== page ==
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People have long talked about having near-death experiences in which they felt they were looking down on themselves while others tried to save them.
Now, researchers have documented some of those experiences. In a study published online recently in the journal Resuscitation, investigators found that nearly 40% of patients recalled some degree of consciousness that occurred while they were seemingly unconscious and dying. Of those, 21.4% had lucid recall of their experience.
“These lucid experiences cannot be considered a trick of a disordered or dying brain, but rather a unique human experience that emerges on the brink of death,” lead researcher Dr. Sam Parnia said when the research was first presented at an American Heart Association meeting late last year. He's an intensive care physician and associate professor in the NYU Grossman School of Medicine in New York City.
“Our results offer evidence that while on the brink of death and in a coma, people undergo a unique inner conscious experience, including awareness without distress,” Parnia added.
The study involved 25 hospitals in the United States and the United Kingdom. In it, researchers studied 567 hospital patients whose hearts stopped during their stay between May 2017 and March 2020. The patients all received cardiopulmonary resuscitation (CPR) immediately, but only 10% were discharged from the hospital.
The experiences these patients described included a perception of separation from the body. They reported observing events without pain or anguish. The time also included a meaningful evaluation of life.
These experiences of death were different from hallucinations, delusions, dreams or CPR-induced consciousness, the researchers said.
Patients were also tested for hidden brain activity during this time. The researchers found spikes of brain activity up to an hour into CPR. These included gamma, delta, theta, alpha and beta waves.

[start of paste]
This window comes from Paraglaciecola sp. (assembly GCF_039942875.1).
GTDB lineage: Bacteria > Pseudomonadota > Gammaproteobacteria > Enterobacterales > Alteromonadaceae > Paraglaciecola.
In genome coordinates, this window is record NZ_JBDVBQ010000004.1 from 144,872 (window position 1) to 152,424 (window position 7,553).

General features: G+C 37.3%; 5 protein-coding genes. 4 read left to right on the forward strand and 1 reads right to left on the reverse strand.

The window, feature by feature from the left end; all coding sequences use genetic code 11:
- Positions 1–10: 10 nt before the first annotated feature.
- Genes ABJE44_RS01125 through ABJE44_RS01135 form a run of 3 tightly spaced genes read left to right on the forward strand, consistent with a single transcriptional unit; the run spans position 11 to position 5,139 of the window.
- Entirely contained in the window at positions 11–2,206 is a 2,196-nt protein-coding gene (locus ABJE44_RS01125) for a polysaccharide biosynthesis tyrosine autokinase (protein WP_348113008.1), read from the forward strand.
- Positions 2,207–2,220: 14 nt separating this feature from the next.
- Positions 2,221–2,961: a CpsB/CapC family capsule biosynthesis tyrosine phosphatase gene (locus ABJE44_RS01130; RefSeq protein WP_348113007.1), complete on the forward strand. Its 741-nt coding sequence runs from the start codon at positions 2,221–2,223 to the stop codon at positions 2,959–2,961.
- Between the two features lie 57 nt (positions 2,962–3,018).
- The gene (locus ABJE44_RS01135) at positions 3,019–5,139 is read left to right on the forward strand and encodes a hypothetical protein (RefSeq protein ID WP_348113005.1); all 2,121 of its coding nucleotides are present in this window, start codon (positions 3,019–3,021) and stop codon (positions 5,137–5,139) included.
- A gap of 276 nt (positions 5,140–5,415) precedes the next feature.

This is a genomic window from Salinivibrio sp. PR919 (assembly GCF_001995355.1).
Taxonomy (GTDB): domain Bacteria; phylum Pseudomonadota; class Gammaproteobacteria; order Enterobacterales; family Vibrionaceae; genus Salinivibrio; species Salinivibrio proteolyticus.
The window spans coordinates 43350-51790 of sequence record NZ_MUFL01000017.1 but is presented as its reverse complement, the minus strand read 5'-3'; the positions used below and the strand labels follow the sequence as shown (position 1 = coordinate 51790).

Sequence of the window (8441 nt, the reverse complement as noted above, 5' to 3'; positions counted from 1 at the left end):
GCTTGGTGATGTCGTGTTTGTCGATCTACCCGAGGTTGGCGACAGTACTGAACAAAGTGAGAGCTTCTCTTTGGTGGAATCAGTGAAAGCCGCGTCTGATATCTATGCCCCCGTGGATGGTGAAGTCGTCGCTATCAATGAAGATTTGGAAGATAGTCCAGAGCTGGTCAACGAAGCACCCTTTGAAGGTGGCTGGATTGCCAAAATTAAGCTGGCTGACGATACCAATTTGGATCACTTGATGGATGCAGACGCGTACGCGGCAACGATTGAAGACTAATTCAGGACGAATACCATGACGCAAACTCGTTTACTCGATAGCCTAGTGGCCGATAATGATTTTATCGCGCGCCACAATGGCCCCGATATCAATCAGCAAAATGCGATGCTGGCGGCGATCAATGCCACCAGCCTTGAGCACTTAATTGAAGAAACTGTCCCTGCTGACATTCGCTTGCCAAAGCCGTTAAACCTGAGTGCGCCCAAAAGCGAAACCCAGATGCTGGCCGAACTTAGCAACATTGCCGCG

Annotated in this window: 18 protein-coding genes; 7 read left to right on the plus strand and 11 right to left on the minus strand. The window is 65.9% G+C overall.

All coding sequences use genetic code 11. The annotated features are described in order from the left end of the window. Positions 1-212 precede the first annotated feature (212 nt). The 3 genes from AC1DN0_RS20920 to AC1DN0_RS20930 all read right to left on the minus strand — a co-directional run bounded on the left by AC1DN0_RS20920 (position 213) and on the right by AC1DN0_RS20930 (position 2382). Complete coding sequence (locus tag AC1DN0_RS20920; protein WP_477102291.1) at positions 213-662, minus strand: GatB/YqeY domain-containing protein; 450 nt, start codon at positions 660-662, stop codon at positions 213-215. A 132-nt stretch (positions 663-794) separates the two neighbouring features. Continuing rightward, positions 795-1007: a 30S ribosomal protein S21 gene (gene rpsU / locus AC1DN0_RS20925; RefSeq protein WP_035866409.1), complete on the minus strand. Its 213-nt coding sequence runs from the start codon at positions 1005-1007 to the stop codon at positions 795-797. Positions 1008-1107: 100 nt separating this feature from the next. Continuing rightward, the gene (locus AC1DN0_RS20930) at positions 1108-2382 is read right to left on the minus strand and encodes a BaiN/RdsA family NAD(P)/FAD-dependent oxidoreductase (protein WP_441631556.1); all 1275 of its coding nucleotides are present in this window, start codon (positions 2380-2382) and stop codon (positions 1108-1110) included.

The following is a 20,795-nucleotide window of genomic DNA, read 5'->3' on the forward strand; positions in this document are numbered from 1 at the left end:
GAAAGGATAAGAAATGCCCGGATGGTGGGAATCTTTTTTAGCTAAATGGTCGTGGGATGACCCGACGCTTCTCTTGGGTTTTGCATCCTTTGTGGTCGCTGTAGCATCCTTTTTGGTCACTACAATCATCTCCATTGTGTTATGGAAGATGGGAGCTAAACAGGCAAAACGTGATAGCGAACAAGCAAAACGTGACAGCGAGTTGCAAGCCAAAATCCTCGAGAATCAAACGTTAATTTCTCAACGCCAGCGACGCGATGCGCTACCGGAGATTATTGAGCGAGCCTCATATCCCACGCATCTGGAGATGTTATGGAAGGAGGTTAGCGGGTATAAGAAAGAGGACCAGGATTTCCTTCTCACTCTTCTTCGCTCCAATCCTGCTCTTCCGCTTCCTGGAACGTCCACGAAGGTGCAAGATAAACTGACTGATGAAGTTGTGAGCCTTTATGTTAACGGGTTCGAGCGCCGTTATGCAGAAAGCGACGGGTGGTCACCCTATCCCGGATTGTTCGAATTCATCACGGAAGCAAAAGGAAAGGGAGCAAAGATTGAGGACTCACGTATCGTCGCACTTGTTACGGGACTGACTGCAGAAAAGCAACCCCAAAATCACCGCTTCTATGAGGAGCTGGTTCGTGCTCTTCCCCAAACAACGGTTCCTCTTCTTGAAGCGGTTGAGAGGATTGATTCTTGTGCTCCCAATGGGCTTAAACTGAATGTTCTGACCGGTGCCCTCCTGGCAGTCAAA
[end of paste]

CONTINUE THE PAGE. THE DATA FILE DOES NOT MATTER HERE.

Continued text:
Some of these brain waves typically happen when someone is conscious and performing higher mental functions, including thinking, memory retrieval and conscious perception, according to the study authors.
“These recalled experiences and brain wave changes may be the first signs of the so-called near-death experience, and we have captured them for the first time in a large study,” Parnia said.
Together this suggests the human sense of self and consciousness may not stop completely around the time of death, Parnia said. This is much like other biological body functions.
The study authors further explained that at death, many of the brain's natural braking systems are released in what is called disinhibition. A person has access to the depths of their consciousness, from early childhood memories to other aspects of reality.
This reveals “intriguing questions about human consciousness, even at death," Parnia added, noting further research is needed.
Still, the study has its skeptics.
“This latest report of persistent brain waves after cardiac arrest has been blown out of proportion by the media. In fact, his team did not show any association between these brain waves and conscious activity,” Dr. Bruce Greyson, a professor emeritus of psychiatry and neurobehavioral sciences at the University of Virginia School of Medicine, told CNN. “That is, those patients who had near-death experiences did not show the reported brain waves, and those who did show the reported brain waves did not report near-death experiences."
Greyson, co-editor of “The Handbook of Near-Death Experiences: Thirty Years of Investigation,” said he and cardiologist Dr. Pim van Lommel, a Dutch researcher who focuses on near-death experiences, submitted comments to the journal in which they pointed to the study's statement that “two of the 28 interviewed subjects had EEG data, but weren't among those with explicit cognitive recall.”
“All [the study] has shown is that in some patients there is continued electrical activity in the head that occurs during the same period that other patients report having NDEs [near-death experiences],” Greyson said.
Parnia acknowledged the study was not able to match electrical activity with a near death experience in the same patient.
“Our sample size wasn't large enough. Most of our people didn't live, so we didn't have hundreds of survivors. That's the reality of it,” he told CNN. “Of those that did live and had readable electrocardiograms, 40% of them showed that their brain waves went from flatline to showing normal signs of lucidity.”
In addition, Parnia said, people who survive often have fragmented memories or forget what they experienced due to heavy sedation in intensive care.
“Absence of record doesn't mean there's an absence of consciousness,” Parnia said. “Ultimately, what we're saying is, 'This is the great unknown. We're in uncharted territory.' And the key thing is that these are not hallucinations. These are a real experience that emerges with death.”
The American Heart Association has more on CPR.
SOURCES: NYU Langone Health/NYU Grossman School of Medicine, news release, Sept. 14, 2023; Resuscitation, July 7, 2023; CNN
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